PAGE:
How else is the collaboration thing working for you?
We can express that in terms of partnership. For instance we’re partners with G.R.A.S., headquartered in Denmark, as we expand into the electro-acoustic testing market. They give us access to the accessories that are an important part of the test methodology for electro-acoustics. For example: measurement microphones, artificial ears, head and torso simulators – those kind of things. That’s a very good relationship for us.
What was the general response to what you did at PL+S earlier this year?
I really wish we’d been there in the past! It was one of the best trade show responses we’ve ever received, and included a big interest in testing headphones.
Headphones are a very competitive market.
Very much so – in that market, those players want audio tests!
So more people are interested in precision testing?
Yes, interest keeps growing. Audio is proliferating into more consumer and professional products, so you have engineers who have a specialty in another area coming to us to learn how to test audio.
We’ve also seen that people require an ever-expanding amount of digital connections to their devices, and they need to have tests that are relevant to those formats. Ensuring that our analyzer can seamlessly interpret, and work with, those formats is key to enabling the success of our customers’ designs. Of equal importance is organizing the software in such a way that the data makes a lot more sense and gets people to their desired end results quickly and with a minimum degree of error. That’s a major push in the way the APx software’s Sequence Mode works – it’s really designed to take people down a tried and trusted path to getting accurate measurements without having to worry about setting up all the individual parameters.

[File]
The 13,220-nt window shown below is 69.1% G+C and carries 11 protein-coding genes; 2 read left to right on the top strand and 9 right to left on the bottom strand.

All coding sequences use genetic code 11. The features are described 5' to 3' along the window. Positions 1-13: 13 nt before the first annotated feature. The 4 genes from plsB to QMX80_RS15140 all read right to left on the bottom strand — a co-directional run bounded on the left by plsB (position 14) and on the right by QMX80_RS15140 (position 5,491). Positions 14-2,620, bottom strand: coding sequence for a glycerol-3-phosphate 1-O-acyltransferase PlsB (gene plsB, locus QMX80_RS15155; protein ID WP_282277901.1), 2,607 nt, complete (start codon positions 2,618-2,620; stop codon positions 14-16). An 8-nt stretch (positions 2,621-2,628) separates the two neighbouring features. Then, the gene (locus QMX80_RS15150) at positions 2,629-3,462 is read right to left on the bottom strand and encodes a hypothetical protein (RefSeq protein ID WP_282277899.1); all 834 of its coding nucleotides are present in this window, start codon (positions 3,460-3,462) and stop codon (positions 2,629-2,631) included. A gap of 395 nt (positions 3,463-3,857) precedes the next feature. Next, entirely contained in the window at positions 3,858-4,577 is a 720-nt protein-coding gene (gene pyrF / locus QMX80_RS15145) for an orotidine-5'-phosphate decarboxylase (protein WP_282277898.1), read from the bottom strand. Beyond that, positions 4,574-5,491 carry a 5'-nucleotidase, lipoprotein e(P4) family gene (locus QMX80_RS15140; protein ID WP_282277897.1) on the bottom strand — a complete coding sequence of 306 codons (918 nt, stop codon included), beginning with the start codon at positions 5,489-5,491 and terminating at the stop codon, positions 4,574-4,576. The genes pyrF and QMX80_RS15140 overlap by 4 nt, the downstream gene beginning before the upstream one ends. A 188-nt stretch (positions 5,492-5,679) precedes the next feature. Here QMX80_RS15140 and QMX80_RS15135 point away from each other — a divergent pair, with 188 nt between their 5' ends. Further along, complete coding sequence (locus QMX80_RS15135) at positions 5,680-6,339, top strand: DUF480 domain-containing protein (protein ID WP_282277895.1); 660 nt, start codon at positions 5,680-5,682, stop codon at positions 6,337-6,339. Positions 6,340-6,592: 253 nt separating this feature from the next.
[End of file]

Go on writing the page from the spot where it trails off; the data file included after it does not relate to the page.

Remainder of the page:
Who tests the testers? How do we know your machines are as good as an ‘absolute reference’?
In our accredited ISO 17025 calibration lab, we have pieces of gear that perform different tests on our equipment, and are calibrated to deliver very, very precise, known values (e.g., voltage, frequency). If you look at the result of an AP measurement or specification you can trace that back to its dependence on those known values. There’s a chain of authority there.